The TV experience offers multi-camera views, helping the viewer find the best action at a live event. Adding VR/AR allows the users themselves take control of the camera. The ability to switch between live and user-controlled experiences will be an area to watch over the coming years as VR/AR tries to make its mark. TV producers are already experimenting with VR segments of scheduled live shows – allowing the viewer to continue immersing themselves after the live show has ended

Virtualization will increase hardware capabilities – not make CPE hardware redundant.

The predicted demise of hardware is not happening – the reality is that software partitioning between device and cloud is changing. When software has shifted to the cloud – there will still be a gateway and a set-top – very similar to today and with new features like IoT, Smart Assistant and 60GHz

Virtualization for vCPE is about the repartition of software features – allowing new services that require low latency knowledge of the home to be handled in the cloud. This enables rapid development cycles; development once in the cloud versus multiple times on different platforms and best in class services. For example, the best parental control solution could run on all platforms from a single cloud instance instead of trying to develop for all unique platforms.

Where does this leave CPE? On one hand there is less need to add more CPU capability if the service can be processed in the cloud. On the other, there are services that should stay in the CPE – for example; to benefit from low latency; to ensure optimal graphics performance or for the best wireless connectivity – guaranteeing a clear future for physical CPE.

ARRIS @ CES 2017

ces-2017-logoCES is our annual showcase for ARRIS’s vision of tomorrow’s consumer entertainment and communications experiences. It brings 170,000 of the most important industry executives, media and influencers to Las Vegas for meetings and demonstrations of the future. And that makes it a very important event for setting the stage for the rest of the year.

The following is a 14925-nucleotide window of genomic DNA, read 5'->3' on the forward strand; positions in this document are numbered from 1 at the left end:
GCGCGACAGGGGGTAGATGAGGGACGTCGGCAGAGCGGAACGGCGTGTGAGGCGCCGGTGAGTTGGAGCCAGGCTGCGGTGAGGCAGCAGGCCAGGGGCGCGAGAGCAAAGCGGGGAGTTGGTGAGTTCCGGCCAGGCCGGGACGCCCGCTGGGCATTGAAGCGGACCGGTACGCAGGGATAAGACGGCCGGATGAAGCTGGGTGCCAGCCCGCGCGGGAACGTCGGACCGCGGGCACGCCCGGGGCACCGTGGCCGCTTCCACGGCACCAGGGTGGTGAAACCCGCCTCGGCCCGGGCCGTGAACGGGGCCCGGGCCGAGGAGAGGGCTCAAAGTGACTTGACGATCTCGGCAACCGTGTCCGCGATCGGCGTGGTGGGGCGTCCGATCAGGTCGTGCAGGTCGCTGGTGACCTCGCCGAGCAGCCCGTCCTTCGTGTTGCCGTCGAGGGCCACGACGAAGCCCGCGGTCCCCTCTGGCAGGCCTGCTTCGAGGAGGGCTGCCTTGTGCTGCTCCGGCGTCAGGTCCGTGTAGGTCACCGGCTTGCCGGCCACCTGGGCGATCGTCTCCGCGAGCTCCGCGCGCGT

This year, we’re addressing security for all devices connected to the network including IOT, seamless services at the intersection of a new convergence of IoT devices inside and outside the home and more. Our demonstrations focus on the experiences that have come to exemplify those trends, including The Connected Home, Consumer Experience Management, IP Video Experiences, and HEVC Video Delivery. These experiences bring the spotlight to our solutions for 4K and IP video delivery, as well as managed platforms for user experience and the connected home.

Get ready for an exciting CES, and follow us on Twitter for the latest from the show!

ARRIS channel partner helps island operator think big about the future

Réunion is an island in the Indian Ocean, close to Mauritius. Despite its modest population of just 850,000 people, the country has the same broadband supply and demand challenges as markets many times larger.

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Reunicable is a leading Multi-System Operator (MSO) operating on the island and delivers a triple play offering through its local brand Zeop. The company wanted to extend its network, offering gigabit broadband speeds to all its customers. As a result, it needed world-leading solutions to stay competitive with the other providers on the island and prepare for the future. Working with ARRIS channel partner Lucas Telecom to advise on design, deploy and integrate the technology, Zeop has now implemented the new solution, anchored by the ARRIS E6000 Converged Edge Router.

The implementation was hassle-free and enables Zeop customers to freely use bandwidth-intensive applications with low latency. Zeop’s services are now positioned well against Réunion’s other operators, thanks to ARRIS technology, but it also has the capability to grow its revenue with new services and differentiate itself in the marketplace in years to come.

Read more about Zeop’s story here

For more information about ARRIS channel partners, click here

TV is better and more personal than ever

Today is the 20th anniversary of World Television Day – a day that celebrates the medium of TV and the power it has to enrich lives.

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TV is not just TV anymore

We love TV – especially the way it has changed over the last two decades. TV isn’t just TV anymore. It offers more choice, personalized content and formats than ever.

Twenty years ago, many of us began to make the transition from analog to digital – and saw a whole new world of entertainment possibilities emerge. The picture quality improved, sound was enhanced, and more importantly, it set the scene for many new features that could be introduced.